Monday, 19 February 2018

Staying sane in the world of writing

I have the magazine Mslexia to thank for what I am about to write. Firstly, for their article in Issue 76 entitled What's the Point and secondly for mentioning a workshop in their email little ms which, when I clicked on it, I knew was just what I needed. I signed up for the workshop, the title of which is the heading to this post!

Since the New Year I have been rather at sea in my direction as a writer and the article What's the Point spouted all the things I'd been spouting recently. It made me feel better to know I'm not the only one (even though I already knew that). This article was a move in the right direction for me and offered some good tips. Even though I am not writing anything new and have felt a little half-hearted about things I have started editing some of the stories I wrote in November during NaNoWriMo.

I have been looking forward to the upcoming workshop (even rather excited!) over the last few weeks and on Saturday I set off to City Lit in London hoping to leave rather saner! I did.

There is much written about how to write, how to look for opportunities, draw up your perfect pitch. Follow the rules of the trade and when you get rejected just keep going. I know how difficult it is and I know everyone suffers in the aftermath of rejection but little is said about how to deal with that rejection, how to cope with those feelings that eat away at you until you feel worthless as a writers. Of course there are those who bounce back time and time again and carry on once a short period of anger and reflection pass. I thought I'd become that person. I thought I'd learned to deal with it and then last year I hit rock bottom. I know I've talked about this before and I think it is important because sometimes (as I learned) these feelings are deeper than we may realise and come from way back in our life.

Our tutor for the day was Helen Cox, a writer traditionally published as well as self publishing her books. She's been through this stuff herself and she had lots of good advice to offer. We were a small group - just five - so lots of things specific to each of us was covered. We began with a short exercise working in pairs (I worked in a three). Each group was given a small piece of sea washed glass and we had to discuss what it might have been originally and where it might have come from. Then we were given two sheets with ideas and background to the North Sea and the River Thames and a poem by E.E. Cummings. With a set of questions to work through we began to write together the journey of the piece of glass. We could use our own location (rather than from the sheets) which my group did. Afterwards we fed back what we had written. Helen then asked us what we got out of the exercise of working together and wrote on the white board what she had heard come out of it like collaboration, ideas, planning, using our experience etc. She advised us to always start with something comfortable to us and then branch out - do research, break the rules. Writing, she said was a joint effort between yourself and the universe (or world). She also said that it was best not to return to new writing before two weeks, then edit. To always write playfully and not to keep reading back and editing as we went as that holds up the writing process and imagination.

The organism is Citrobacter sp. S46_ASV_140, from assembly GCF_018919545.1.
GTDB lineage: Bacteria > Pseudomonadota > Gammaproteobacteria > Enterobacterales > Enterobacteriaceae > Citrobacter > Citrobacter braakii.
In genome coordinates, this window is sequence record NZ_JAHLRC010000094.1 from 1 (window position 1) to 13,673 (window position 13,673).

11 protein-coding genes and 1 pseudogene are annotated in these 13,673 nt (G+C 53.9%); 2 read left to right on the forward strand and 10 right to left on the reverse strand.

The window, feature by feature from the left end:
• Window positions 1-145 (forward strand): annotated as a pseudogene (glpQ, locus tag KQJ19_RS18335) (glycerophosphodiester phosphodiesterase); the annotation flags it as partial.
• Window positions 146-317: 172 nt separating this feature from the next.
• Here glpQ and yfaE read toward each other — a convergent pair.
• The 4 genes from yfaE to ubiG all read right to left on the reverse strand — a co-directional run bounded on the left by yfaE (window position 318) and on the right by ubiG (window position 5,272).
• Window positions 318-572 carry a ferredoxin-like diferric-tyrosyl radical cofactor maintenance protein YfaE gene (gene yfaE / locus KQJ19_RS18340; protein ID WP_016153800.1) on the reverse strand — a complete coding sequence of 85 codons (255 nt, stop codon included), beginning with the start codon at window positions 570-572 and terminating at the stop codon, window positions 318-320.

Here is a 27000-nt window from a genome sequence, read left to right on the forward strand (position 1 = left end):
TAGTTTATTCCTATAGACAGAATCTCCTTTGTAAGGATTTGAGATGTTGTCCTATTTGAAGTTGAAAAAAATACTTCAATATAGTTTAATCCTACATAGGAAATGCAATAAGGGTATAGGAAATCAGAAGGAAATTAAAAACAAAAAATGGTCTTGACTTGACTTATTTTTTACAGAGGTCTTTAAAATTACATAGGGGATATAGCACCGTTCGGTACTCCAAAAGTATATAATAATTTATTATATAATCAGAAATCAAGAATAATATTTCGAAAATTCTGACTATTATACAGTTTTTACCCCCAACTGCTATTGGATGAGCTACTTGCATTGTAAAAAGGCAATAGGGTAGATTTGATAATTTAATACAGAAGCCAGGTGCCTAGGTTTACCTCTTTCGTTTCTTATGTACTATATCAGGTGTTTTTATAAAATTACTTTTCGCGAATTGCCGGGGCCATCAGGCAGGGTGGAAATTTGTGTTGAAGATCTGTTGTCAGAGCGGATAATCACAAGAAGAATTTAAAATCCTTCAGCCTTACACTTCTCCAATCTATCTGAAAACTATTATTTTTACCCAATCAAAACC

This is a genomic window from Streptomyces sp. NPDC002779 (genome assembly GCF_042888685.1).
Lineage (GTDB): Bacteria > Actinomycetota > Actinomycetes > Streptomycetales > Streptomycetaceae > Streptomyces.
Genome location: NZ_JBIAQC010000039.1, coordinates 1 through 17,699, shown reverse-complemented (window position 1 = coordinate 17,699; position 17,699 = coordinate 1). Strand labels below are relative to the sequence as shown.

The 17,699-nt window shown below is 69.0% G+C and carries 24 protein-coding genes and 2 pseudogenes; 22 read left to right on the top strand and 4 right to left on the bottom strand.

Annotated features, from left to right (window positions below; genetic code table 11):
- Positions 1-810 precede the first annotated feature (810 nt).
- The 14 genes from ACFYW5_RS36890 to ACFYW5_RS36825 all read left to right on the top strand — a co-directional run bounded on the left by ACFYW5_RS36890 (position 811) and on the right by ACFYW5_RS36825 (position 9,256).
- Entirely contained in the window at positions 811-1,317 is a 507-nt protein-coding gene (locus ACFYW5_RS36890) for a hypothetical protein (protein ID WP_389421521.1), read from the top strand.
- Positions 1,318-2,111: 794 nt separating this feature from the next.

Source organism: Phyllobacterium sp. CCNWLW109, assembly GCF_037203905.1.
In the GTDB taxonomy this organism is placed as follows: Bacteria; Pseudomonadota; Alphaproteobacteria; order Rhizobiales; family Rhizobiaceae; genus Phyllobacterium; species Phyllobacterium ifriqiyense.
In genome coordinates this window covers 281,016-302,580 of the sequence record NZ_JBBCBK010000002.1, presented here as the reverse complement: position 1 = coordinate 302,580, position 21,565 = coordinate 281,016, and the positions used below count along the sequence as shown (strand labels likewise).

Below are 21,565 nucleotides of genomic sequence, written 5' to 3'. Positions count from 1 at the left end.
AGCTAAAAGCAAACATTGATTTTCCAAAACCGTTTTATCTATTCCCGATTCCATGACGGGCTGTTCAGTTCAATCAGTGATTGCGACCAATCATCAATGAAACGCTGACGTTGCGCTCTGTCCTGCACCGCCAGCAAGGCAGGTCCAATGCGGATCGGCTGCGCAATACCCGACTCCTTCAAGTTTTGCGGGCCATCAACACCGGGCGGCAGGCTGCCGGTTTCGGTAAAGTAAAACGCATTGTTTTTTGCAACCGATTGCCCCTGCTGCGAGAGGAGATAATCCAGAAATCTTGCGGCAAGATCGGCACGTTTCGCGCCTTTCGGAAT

We talked about validation of our writing. Why was important to be published? Everyone agreed that it was an approval of our writing ability. We had long discussions about this! It seemed all five of us had similar feelings with not being good enough, that what we wrote might be rubbish and the only way we would think otherwise was to be published. I know it sounds silly and I know this is wrong but deep inside us those negatives feed and that little voice in your head tells you this time and time again when you work get rejected.

Helen took us through a few writing ideas to help us with some recommendations and then asked us to write a sort of autobiography of our writing life after which we either shared the whole piece or a part of it with the group. I have to say it was revealing and quite emotional. Helen also read hers and admitted that what came out was quite different to what she thought she would write. In a small group we bared our souls. We were given three headings - fears, villains and commitments. We had a few minutes to write things under those headings. These were not for sharing. Helen recommended reading author's biographies and particularly Sylvia Plath's Journals.

Tips for writing were similar to those I'd come across before but her advice on backstory I found really useful as one of my novels desperately needs the backstory sorting out, or as Helen says, drip fed into the story through dialogue and/or internal thought.

Getting out of the negative feedback hole was next. This was so helpful as Helen gave us specific ways to deal with this through something she calls Mind Talk which includes acknowledgement, questioning, walking away for a few minutes and talking it through with a trusted friend. One of the great pieces of advice was to write a timeline of all the things you have done to get you where you are today and even to chronicle that rejection in a story using those feelings and experience in a positive way.

We were close to the end of the day as the last long writing session was given. We had twenty-five  minutes to write a letter to ourselves answering the specific questions Helen had written up. The letter was not be opened for six months! In our pairs we talked about the friendly advice to ourselves (the last question on the list). Earlier we had each made a commitment to our writing (during the writing time using the three headings) and we now told the class what that was.